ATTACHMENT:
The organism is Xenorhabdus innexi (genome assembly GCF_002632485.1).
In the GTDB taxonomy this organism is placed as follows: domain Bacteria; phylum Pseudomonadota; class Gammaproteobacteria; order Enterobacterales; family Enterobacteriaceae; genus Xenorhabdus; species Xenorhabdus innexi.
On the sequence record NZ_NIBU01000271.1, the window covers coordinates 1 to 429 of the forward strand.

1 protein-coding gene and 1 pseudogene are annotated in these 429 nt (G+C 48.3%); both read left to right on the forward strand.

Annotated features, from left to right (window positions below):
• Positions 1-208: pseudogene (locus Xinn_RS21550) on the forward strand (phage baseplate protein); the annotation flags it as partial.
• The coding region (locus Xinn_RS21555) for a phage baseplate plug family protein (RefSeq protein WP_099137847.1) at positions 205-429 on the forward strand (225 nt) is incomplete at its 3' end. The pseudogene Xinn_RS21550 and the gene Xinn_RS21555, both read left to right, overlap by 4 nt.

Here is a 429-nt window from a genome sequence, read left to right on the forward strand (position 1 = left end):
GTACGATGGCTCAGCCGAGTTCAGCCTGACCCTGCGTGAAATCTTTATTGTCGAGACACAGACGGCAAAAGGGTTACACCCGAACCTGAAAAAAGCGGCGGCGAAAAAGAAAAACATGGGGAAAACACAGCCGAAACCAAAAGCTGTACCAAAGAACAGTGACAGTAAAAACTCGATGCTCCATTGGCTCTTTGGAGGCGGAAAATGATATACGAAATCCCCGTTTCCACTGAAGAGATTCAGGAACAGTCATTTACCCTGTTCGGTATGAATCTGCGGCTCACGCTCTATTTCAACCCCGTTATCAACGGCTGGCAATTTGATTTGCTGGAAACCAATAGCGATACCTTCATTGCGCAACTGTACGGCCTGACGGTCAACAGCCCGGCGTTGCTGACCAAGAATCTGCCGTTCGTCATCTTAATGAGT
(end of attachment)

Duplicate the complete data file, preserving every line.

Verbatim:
The organism is Xenorhabdus innexi (genome assembly GCF_002632485.1).
In the GTDB taxonomy this organism is placed as follows: domain Bacteria; phylum Pseudomonadota; class Gammaproteobacteria; order Enterobacterales; family Enterobacteriaceae; genus Xenorhabdus; species Xenorhabdus innexi.
On the sequence record NZ_NIBU01000271.1, the window covers coordinates 1 to 429 of the forward strand.

1 protein-coding gene and 1 pseudogene are annotated in these 429 nt (G+C 48.3%); both read left to right on the forward strand.

Annotated features, from left to right (window positions below):
• Positions 1-208: pseudogene (locus Xinn_RS21550) on the forward strand (phage baseplate protein); the annotation flags it as partial.
• The coding region (locus Xinn_RS21555) for a phage baseplate plug family protein (RefSeq protein WP_099137847.1) at positions 205-429 on the forward strand (225 nt) is incomplete at its 3' end. The pseudogene Xinn_RS21550 and the gene Xinn_RS21555, both read left to right, overlap by 4 nt.

Here is a 429-nt window from a genome sequence, read left to right on the forward strand (position 1 = left end):
GTACGATGGCTCAGCCGAGTTCAGCCTGACCCTGCGTGAAATCTTTATTGTCGAGACACAGACGGCAAAAGGGTTACACCCGAACCTGAAAAAAGCGGCGGCGAAAAAGAAAAACATGGGGAAAACACAGCCGAAACCAAAAGCTGTACCAAAGAACAGTGACAGTAAAAACTCGATGCTCCATTGGCTCTTTGGAGGCGGAAAATGATATACGAAATCCCCGTTTCCACTGAAGAGATTCAGGAACAGTCATTTACCCTGTTCGGTATGAATCTGCGGCTCACGCTCTATTTCAACCCCGTTATCAACGGCTGGCAATTTGATTTGCTGGAAACCAATAGCGATACCTTCATTGCGCAACTGTACGGCCTGACGGTCAACAGCCCGGCGTTGCTGACCAAGAATCTGCCGTTCGTCATCTTAATGAGT